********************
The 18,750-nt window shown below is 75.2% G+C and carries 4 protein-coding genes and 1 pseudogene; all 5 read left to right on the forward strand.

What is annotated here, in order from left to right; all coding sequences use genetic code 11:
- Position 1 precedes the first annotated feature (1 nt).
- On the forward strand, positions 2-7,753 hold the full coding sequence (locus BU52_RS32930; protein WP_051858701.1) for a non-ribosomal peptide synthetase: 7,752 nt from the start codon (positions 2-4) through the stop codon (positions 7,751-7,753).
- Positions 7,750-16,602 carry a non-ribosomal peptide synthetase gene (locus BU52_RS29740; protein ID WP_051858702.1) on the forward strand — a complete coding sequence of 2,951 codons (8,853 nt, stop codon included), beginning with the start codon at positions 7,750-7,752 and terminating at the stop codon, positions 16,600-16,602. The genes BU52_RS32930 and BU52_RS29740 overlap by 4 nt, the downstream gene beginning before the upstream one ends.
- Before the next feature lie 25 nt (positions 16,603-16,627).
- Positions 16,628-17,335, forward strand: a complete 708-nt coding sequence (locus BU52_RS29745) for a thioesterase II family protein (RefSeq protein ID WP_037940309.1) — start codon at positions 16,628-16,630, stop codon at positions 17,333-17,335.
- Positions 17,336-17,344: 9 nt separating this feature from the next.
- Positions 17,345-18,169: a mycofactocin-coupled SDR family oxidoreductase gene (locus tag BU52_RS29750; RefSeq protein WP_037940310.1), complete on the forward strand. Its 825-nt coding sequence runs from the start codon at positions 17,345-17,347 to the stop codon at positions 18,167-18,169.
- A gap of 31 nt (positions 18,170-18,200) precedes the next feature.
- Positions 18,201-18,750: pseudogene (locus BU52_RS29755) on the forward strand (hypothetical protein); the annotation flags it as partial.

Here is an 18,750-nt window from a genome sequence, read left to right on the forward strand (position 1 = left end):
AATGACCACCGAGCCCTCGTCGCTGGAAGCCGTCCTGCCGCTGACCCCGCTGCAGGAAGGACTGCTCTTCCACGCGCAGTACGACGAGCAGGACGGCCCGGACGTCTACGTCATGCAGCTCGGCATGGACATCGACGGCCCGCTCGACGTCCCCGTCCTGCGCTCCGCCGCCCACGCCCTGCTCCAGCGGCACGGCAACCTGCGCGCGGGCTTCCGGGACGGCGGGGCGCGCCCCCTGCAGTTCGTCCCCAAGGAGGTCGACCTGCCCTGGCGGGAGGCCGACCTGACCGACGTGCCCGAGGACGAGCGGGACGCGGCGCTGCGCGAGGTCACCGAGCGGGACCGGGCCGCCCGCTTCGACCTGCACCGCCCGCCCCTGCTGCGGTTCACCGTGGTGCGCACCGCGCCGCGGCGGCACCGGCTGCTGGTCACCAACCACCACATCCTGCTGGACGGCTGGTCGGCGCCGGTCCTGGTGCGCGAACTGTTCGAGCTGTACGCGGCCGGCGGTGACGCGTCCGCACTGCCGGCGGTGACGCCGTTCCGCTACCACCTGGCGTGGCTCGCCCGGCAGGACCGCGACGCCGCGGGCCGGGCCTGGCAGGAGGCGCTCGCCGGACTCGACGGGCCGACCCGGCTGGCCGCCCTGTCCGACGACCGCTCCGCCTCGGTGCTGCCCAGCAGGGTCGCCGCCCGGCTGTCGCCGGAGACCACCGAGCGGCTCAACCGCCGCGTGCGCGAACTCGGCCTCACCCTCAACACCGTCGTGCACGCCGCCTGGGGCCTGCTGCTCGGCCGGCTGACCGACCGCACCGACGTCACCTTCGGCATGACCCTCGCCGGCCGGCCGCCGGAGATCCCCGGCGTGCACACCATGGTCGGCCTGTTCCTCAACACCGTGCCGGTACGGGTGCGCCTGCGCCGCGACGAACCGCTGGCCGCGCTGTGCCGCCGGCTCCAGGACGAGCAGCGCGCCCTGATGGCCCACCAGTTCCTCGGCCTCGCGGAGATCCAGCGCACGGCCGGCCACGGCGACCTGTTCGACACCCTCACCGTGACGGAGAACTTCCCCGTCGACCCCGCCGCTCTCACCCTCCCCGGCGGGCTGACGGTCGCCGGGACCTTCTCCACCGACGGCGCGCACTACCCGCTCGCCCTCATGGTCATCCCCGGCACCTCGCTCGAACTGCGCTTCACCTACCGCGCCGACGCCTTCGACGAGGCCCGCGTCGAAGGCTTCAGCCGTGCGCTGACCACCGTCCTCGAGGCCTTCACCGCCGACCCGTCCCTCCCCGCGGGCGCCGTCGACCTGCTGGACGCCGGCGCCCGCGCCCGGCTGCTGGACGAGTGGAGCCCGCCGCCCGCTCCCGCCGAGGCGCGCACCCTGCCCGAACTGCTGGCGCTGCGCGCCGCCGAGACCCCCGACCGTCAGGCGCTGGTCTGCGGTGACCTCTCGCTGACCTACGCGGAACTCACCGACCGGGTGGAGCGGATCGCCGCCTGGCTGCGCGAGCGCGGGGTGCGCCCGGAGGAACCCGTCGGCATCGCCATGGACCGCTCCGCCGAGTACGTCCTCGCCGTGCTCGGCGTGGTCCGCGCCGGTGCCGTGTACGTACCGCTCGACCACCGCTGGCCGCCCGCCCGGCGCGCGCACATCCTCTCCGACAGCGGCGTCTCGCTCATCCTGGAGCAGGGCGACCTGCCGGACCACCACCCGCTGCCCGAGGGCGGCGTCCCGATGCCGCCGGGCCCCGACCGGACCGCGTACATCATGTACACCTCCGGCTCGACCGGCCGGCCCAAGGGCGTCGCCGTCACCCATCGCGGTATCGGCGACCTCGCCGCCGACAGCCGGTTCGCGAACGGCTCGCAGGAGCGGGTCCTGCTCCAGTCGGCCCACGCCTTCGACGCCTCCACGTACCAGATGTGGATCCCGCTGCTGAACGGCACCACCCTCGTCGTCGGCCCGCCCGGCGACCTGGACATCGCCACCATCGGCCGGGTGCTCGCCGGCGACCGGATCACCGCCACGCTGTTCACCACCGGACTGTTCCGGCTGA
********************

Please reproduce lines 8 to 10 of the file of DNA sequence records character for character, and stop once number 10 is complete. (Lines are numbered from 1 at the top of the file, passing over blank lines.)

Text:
- Positions 17,336-17,344: 9 nt separating this feature from the next.
- Positions 17,345-18,169: a mycofactocin-coupled SDR family oxidoreductase gene (locus tag BU52_RS29750; RefSeq protein WP_037940310.1), complete on the forward strand. Its 825-nt coding sequence runs from the start codon at positions 17,345-17,347 to the stop codon at positions 18,167-18,169.
- A gap of 31 nt (positions 18,170-18,200) precedes the next feature.